Yield strength is a fundamental property in materials science and engineering that defines the ability of a solid material to withstand stresses without undergoing permanent deformation.
This property is essential for the design and manufacturing of a wide variety of products, from building structures to automotive components and electronic devices.
What Is Elastic Limit?
The yield point is the point on a stress-strain diagram at which a material stops behaving elastically and begins to deform plastically when a load or force is applied to it.
To understand this definition, it is important to understand the concepts of elastic deformation and plastic deformation.
Elastic Deformation: When a force is applied to a solid material, it initially deforms elastically, meaning it returns to its original shape once the force is removed. In this phase, atomic and molecular interactions in the material allow it to recover its original shape.
Plastic deformation: When the applied force exceeds the elastic limit of the material, the deformation becomes permanent, and the material undergoes plastic deformation. In other words, the material no longer returns to its original shape after the load is removed. This can result in irreversible changes in the shape and properties of the material.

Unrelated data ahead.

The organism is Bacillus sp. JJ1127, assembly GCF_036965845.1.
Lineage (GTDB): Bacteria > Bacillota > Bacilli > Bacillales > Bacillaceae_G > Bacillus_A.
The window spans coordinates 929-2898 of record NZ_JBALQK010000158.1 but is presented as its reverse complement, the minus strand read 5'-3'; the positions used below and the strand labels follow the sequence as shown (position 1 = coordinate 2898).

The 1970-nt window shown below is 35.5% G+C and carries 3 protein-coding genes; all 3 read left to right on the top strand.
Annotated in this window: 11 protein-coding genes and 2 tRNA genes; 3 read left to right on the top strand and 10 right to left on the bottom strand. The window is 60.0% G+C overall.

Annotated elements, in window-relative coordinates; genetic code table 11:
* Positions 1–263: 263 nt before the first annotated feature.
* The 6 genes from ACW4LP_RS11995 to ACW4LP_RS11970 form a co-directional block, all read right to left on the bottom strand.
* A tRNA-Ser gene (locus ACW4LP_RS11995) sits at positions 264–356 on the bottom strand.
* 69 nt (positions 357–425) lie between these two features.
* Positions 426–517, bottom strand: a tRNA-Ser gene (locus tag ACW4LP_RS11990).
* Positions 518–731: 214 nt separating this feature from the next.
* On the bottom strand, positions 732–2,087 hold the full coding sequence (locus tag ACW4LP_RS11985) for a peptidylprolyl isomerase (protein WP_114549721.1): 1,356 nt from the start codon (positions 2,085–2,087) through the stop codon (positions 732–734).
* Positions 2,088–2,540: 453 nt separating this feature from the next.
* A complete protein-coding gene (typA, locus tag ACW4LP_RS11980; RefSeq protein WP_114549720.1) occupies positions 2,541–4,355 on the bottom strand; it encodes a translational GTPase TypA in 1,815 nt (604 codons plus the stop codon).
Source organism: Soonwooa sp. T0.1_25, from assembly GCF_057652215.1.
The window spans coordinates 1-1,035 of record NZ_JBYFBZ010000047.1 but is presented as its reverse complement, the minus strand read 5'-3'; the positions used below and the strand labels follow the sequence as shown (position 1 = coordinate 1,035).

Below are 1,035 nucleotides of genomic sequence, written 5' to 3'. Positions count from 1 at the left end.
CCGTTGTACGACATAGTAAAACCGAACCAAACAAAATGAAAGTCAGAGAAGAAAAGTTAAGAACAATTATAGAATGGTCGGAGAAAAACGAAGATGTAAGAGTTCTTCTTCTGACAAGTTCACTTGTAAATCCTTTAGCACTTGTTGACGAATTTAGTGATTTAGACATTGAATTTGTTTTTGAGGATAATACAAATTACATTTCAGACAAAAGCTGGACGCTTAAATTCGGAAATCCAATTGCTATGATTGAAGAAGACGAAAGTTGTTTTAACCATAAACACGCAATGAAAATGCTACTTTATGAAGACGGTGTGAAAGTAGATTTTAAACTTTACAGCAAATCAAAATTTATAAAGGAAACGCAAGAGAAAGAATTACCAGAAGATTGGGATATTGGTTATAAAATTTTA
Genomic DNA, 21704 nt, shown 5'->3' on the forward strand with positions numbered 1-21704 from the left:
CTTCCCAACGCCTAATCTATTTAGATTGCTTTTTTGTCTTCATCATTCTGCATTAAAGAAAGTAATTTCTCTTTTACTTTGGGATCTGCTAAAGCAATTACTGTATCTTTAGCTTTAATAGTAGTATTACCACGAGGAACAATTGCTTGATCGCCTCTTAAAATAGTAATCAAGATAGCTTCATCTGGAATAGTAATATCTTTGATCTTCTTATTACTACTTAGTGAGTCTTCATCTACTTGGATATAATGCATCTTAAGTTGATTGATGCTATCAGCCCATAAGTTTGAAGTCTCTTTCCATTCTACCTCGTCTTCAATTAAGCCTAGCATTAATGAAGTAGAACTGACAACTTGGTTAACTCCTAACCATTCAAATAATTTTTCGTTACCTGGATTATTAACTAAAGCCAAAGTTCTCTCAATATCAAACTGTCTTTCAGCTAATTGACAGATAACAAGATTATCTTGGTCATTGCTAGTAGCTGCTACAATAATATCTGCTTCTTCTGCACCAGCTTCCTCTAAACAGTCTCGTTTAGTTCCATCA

Elastic Limit Measurement
The yield strength is determined by tensile testing, which involves gradually applying a load to a material while measuring the resulting deformation. The results are represented in a stress-strain diagram, which shows stress on the vertical axis and strain on the horizontal axis.
The following describes how the yield strength is determined on a stress-strain diagram:
Initial elasticity : In the initial part of the curve, the relationship between stress and strain is linear, meaning that the material deforms elastically. The slope of this initial line is known as Young's modulus and provides information about the stiffness of the material.
Yield point : The yield point is located at the point where the stress-strain curve begins to deviate from the initial straight line. At this point, the material begins to show signs of plastic deformation. The stress value at this point is the elastic limit of the material.